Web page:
By submitting the report to the United Nations, the Southern Prisons Coalition hopes to solicit concrete recommendations from the UN Committee as well as commitments from the United States delegation about their plans to address systemic issues in the United States prison system, particularly in the South.

According to the report, several states in the United States have also failed to meet several of the UN’s Standard Minimum Rules for the treatment of incarcerated people, including:

  • Work should help to prepare incarcerated people for their release from prison, including life and job skills;
  • Safety measures and labor protections for incarcerated workers should be the same as those that cover workers who are not incarcerated;
  • Incarcerated workers should receive equitable pay, be able to send money home to their families, and have a portion of their wages set aside to be given to them upon release.

“The U.S. has long failed to live up to its international human rights treaty obligations on eliminating racial discrimination, perhaps more so in the area of mass incarceration and prison conditions than in any other context,” said Lisa Borden, Senior Policy Counsel, International Advocacy at the Southern Poverty Law Center.

“We hope the Committee will help to shine a light on these very dark truths and prompt the U.S. to take its obligation to make significant improvements more seriously.”

“The abuses of forced labor are inextricably tied to racial discrimination in our nation,” said Jamila Johnson, Deputy Director at the Promise of Justice Initiative.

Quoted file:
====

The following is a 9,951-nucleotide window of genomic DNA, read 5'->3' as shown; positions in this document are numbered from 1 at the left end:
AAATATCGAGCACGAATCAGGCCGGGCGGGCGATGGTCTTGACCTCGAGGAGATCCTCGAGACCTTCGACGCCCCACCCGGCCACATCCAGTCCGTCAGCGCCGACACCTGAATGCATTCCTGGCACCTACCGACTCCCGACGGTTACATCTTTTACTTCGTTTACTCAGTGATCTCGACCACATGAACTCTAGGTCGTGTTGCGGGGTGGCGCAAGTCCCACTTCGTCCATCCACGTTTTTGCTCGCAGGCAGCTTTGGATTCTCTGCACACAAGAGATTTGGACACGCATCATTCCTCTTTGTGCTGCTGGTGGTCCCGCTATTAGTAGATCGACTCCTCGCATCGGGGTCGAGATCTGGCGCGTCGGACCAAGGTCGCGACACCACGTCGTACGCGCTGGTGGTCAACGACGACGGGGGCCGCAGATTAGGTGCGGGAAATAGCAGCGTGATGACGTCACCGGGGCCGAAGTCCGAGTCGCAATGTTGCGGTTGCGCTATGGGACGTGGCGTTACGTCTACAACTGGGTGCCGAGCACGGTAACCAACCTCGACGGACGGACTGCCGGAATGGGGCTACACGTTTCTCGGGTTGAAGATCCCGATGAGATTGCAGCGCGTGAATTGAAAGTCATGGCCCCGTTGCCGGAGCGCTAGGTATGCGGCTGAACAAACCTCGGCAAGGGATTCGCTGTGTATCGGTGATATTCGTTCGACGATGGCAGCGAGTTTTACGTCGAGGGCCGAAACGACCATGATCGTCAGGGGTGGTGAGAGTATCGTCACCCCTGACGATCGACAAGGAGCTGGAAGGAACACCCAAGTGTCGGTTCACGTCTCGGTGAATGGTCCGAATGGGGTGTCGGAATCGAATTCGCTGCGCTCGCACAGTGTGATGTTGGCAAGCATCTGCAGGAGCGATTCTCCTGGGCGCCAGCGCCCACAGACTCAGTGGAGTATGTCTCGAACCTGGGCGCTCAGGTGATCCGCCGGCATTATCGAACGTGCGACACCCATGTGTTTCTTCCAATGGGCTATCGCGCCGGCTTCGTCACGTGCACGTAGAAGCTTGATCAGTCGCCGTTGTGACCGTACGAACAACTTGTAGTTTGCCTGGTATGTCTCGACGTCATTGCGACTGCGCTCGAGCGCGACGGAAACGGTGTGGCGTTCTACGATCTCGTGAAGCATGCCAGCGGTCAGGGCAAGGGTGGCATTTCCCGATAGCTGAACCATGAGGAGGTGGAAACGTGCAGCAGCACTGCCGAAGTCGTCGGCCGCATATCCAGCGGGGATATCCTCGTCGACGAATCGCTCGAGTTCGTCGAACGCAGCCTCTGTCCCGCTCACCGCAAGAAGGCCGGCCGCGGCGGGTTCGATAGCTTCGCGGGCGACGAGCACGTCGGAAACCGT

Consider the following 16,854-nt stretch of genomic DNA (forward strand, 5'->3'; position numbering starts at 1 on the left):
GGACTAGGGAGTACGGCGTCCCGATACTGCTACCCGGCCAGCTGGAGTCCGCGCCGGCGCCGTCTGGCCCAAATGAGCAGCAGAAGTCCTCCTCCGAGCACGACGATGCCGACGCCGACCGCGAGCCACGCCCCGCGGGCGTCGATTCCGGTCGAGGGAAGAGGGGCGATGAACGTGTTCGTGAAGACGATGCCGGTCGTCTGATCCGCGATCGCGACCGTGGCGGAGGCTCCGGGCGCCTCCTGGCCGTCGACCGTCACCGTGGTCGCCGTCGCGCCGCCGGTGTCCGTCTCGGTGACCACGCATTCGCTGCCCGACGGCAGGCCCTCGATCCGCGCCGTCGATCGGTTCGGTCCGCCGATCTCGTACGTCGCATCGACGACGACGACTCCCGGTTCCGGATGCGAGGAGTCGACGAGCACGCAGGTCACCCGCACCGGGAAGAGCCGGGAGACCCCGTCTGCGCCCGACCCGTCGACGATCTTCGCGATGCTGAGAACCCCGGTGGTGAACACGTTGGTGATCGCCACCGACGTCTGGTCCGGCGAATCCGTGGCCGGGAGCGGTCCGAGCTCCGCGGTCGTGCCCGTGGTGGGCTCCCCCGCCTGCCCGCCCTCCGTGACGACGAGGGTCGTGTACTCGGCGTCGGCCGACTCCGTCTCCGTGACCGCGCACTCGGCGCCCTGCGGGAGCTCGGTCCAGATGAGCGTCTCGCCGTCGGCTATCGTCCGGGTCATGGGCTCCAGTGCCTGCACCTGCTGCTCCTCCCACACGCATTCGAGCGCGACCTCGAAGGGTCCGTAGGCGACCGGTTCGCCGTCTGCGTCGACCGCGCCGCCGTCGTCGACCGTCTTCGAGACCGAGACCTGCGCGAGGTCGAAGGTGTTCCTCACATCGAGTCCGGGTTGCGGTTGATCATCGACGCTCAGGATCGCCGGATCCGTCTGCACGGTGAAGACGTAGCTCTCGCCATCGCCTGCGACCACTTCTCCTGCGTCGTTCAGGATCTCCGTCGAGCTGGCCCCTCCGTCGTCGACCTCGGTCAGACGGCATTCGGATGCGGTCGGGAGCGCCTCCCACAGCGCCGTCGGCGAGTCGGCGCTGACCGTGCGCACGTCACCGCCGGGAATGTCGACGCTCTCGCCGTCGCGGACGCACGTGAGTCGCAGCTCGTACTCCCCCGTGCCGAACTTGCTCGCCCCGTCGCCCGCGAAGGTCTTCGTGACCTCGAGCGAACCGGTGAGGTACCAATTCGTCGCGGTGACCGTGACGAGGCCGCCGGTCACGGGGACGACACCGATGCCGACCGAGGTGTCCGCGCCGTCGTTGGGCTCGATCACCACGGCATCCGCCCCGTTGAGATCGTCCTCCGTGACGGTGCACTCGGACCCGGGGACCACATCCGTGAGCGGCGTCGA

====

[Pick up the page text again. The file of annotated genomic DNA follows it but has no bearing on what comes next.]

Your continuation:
“In Louisiana, for instance, people are still sent into the fields to labor by hand in dangerously high heat indexes, for little to no compensation, and with brutal enforcement reminiscent of slavery and the era of ‘convict leasing’.”

“This report reveals the suffering of Black people in southern U.S. prisons, whose stories of marginalization and discrimination echo the racial subjugation of slavery and convict leasing during our country’s most shameful past,” said Antonio L. Ingram II, Assistant Counsel at the Legal Defense Fund.

“Despite widespread knowledge of the longstanding racial inequalities in the criminal legal and carceral systems, the United States continues to allow egregious human rights violations to persist for Black incarcerated people in violation of international law. This report serves as a sobering reminder of how far we need to go.”

Read the full report here.

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Celebrate your birthday with 10 free items

NNPA NEWSWIRE — Is your birthday coming up, and you’re not sure how to celebrate? Beat the summer heat by grabbing free ice cream at Cold Stone Creamery, or a daiquiri at WhoDaq Daquiris “The Daiquiri Shoppe.” Not in the mood for sweets? Head over to Jersey Mike’s or McDonald’s. Check out the rest of these Top 10 places giving out free items on your special day.